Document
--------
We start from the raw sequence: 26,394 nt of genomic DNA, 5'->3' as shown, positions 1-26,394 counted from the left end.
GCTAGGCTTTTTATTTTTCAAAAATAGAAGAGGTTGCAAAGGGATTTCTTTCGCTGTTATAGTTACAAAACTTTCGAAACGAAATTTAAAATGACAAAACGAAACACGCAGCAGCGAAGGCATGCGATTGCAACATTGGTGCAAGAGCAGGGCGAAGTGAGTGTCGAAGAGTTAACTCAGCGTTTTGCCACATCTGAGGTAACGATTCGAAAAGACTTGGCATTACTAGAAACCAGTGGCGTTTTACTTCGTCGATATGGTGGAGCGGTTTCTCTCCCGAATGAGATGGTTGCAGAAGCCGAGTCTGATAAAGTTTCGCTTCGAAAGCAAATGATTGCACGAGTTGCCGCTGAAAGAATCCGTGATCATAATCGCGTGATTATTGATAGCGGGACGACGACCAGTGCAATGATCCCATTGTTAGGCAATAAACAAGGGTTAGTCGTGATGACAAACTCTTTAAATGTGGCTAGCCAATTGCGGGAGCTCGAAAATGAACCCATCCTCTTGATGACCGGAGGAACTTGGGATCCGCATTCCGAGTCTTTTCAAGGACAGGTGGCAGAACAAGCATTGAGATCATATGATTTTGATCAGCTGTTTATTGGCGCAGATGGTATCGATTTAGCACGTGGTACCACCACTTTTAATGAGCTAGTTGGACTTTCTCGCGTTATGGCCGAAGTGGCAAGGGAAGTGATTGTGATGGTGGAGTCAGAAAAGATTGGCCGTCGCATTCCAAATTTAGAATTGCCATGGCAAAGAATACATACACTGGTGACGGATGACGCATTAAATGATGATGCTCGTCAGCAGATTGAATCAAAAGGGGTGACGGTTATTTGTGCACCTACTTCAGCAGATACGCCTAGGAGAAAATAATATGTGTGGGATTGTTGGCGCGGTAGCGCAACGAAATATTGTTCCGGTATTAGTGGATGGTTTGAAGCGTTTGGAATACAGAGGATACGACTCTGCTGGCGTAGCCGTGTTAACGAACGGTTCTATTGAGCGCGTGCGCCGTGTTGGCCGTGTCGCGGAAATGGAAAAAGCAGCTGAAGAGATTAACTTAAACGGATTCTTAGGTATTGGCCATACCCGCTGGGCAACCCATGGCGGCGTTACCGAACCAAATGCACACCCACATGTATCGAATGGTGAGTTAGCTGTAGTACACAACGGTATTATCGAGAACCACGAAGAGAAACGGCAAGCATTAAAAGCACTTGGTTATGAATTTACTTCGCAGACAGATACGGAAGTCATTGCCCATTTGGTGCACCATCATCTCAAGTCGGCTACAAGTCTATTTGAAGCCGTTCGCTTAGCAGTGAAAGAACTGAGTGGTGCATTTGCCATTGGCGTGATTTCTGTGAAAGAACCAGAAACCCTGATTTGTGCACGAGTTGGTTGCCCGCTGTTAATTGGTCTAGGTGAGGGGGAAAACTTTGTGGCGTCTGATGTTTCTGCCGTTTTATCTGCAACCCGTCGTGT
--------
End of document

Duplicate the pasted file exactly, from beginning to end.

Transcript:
We start from the raw sequence: 26,394 nt of genomic DNA, 5'->3' as shown, positions 1-26,394 counted from the left end.
GCTAGGCTTTTTATTTTTCAAAAATAGAAGAGGTTGCAAAGGGATTTCTTTCGCTGTTATAGTTACAAAACTTTCGAAACGAAATTTAAAATGACAAAACGAAACACGCAGCAGCGAAGGCATGCGATTGCAACATTGGTGCAAGAGCAGGGCGAAGTGAGTGTCGAAGAGTTAACTCAGCGTTTTGCCACATCTGAGGTAACGATTCGAAAAGACTTGGCATTACTAGAAACCAGTGGCGTTTTACTTCGTCGATATGGTGGAGCGGTTTCTCTCCCGAATGAGATGGTTGCAGAAGCCGAGTCTGATAAAGTTTCGCTTCGAAAGCAAATGATTGCACGAGTTGCCGCTGAAAGAATCCGTGATCATAATCGCGTGATTATTGATAGCGGGACGACGACCAGTGCAATGATCCCATTGTTAGGCAATAAACAAGGGTTAGTCGTGATGACAAACTCTTTAAATGTGGCTAGCCAATTGCGGGAGCTCGAAAATGAACCCATCCTCTTGATGACCGGAGGAACTTGGGATCCGCATTCCGAGTCTTTTCAAGGACAGGTGGCAGAACAAGCATTGAGATCATATGATTTTGATCAGCTGTTTATTGGCGCAGATGGTATCGATTTAGCACGTGGTACCACCACTTTTAATGAGCTAGTTGGACTTTCTCGCGTTATGGCCGAAGTGGCAAGGGAAGTGATTGTGATGGTGGAGTCAGAAAAGATTGGCCGTCGCATTCCAAATTTAGAATTGCCATGGCAAAGAATACATACACTGGTGACGGATGACGCATTAAATGATGATGCTCGTCAGCAGATTGAATCAAAAGGGGTGACGGTTATTTGTGCACCTACTTCAGCAGATACGCCTAGGAGAAAATAATATGTGTGGGATTGTTGGCGCGGTAGCGCAACGAAATATTGTTCCGGTATTAGTGGATGGTTTGAAGCGTTTGGAATACAGAGGATACGACTCTGCTGGCGTAGCCGTGTTAACGAACGGTTCTATTGAGCGCGTGCGCCGTGTTGGCCGTGTCGCGGAAATGGAAAAAGCAGCTGAAGAGATTAACTTAAACGGATTCTTAGGTATTGGCCATACCCGCTGGGCAACCCATGGCGGCGTTACCGAACCAAATGCACACCCACATGTATCGAATGGTGAGTTAGCTGTAGTACACAACGGTATTATCGAGAACCACGAAGAGAAACGGCAAGCATTAAAAGCACTTGGTTATGAATTTACTTCGCAGACAGATACGGAAGTCATTGCCCATTTGGTGCACCATCATCTCAAGTCGGCTACAAGTCTATTTGAAGCCGTTCGCTTAGCAGTGAAAGAACTGAGTGGTGCATTTGCCATTGGCGTGATTTCTGTGAAAGAACCAGAAACCCTGATTTGTGCACGAGTTGGTTGCCCGCTGTTAATTGGTCTAGGTGAGGGGGAAAACTTTGTGGCGTCTGATGTTTCTGCCGTTTTATCTGCAACCCGTCGTGT